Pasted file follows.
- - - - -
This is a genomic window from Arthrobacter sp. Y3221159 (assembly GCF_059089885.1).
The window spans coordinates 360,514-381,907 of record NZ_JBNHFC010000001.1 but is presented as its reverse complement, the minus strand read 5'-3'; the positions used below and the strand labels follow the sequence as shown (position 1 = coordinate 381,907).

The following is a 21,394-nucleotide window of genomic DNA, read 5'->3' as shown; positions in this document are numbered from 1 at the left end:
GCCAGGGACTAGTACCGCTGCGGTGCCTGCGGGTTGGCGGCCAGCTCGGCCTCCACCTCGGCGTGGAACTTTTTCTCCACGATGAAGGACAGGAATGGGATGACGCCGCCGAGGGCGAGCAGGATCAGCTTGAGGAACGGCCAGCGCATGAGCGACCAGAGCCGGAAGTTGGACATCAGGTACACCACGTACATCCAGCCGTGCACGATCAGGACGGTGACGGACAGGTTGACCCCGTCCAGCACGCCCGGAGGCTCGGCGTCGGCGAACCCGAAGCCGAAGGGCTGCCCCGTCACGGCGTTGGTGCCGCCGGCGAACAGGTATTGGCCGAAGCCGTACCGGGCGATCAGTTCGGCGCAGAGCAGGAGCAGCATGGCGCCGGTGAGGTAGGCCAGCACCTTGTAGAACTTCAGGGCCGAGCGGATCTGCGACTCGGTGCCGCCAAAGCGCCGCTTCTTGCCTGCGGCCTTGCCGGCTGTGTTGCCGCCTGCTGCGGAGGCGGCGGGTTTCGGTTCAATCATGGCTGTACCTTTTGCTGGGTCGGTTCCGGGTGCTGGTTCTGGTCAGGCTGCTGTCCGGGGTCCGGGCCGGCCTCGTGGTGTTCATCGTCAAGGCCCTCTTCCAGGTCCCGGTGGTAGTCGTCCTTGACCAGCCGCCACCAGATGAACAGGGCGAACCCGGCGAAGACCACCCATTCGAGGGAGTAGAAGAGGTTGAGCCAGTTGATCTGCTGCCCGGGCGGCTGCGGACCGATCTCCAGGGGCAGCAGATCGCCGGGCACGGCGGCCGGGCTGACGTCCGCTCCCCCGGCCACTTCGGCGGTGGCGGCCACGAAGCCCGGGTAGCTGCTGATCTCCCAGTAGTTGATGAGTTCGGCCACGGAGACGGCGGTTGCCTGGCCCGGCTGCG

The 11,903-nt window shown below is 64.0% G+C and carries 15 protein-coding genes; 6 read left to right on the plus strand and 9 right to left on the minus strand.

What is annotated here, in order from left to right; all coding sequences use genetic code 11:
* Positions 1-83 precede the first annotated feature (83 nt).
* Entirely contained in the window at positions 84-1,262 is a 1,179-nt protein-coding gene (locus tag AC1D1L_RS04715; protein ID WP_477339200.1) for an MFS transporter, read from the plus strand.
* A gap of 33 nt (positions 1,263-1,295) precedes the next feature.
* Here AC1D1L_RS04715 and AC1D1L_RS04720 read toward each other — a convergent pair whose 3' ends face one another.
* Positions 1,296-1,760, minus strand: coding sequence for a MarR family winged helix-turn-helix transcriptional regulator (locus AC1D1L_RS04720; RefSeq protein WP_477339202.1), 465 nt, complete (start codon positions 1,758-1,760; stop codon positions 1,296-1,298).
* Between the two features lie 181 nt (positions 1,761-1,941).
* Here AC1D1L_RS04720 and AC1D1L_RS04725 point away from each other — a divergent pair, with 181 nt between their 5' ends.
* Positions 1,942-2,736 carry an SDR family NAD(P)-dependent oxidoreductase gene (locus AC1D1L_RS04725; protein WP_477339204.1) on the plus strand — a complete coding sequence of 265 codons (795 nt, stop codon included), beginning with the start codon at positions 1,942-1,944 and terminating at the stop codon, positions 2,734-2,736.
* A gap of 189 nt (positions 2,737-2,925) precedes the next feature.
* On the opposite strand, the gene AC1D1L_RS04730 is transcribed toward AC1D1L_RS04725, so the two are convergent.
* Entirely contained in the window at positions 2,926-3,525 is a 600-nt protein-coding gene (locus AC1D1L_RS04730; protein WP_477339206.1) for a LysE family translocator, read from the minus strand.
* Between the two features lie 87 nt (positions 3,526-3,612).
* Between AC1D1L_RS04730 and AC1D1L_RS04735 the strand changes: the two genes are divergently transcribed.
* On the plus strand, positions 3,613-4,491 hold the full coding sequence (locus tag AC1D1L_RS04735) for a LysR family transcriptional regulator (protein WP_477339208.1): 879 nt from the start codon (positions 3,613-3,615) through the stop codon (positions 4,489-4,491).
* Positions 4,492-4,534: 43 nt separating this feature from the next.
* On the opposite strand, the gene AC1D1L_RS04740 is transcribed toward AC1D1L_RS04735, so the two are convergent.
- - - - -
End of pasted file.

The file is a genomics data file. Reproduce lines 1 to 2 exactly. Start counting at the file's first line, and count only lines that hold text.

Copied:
This is a genomic window from Arthrobacter sp. Y3221159 (assembly GCF_059089885.1).
The window spans coordinates 360,514-381,907 of record NZ_JBNHFC010000001.1 but is presented as its reverse complement, the minus strand read 5'-3'; the positions used below and the strand labels follow the sequence as shown (position 1 = coordinate 381,907).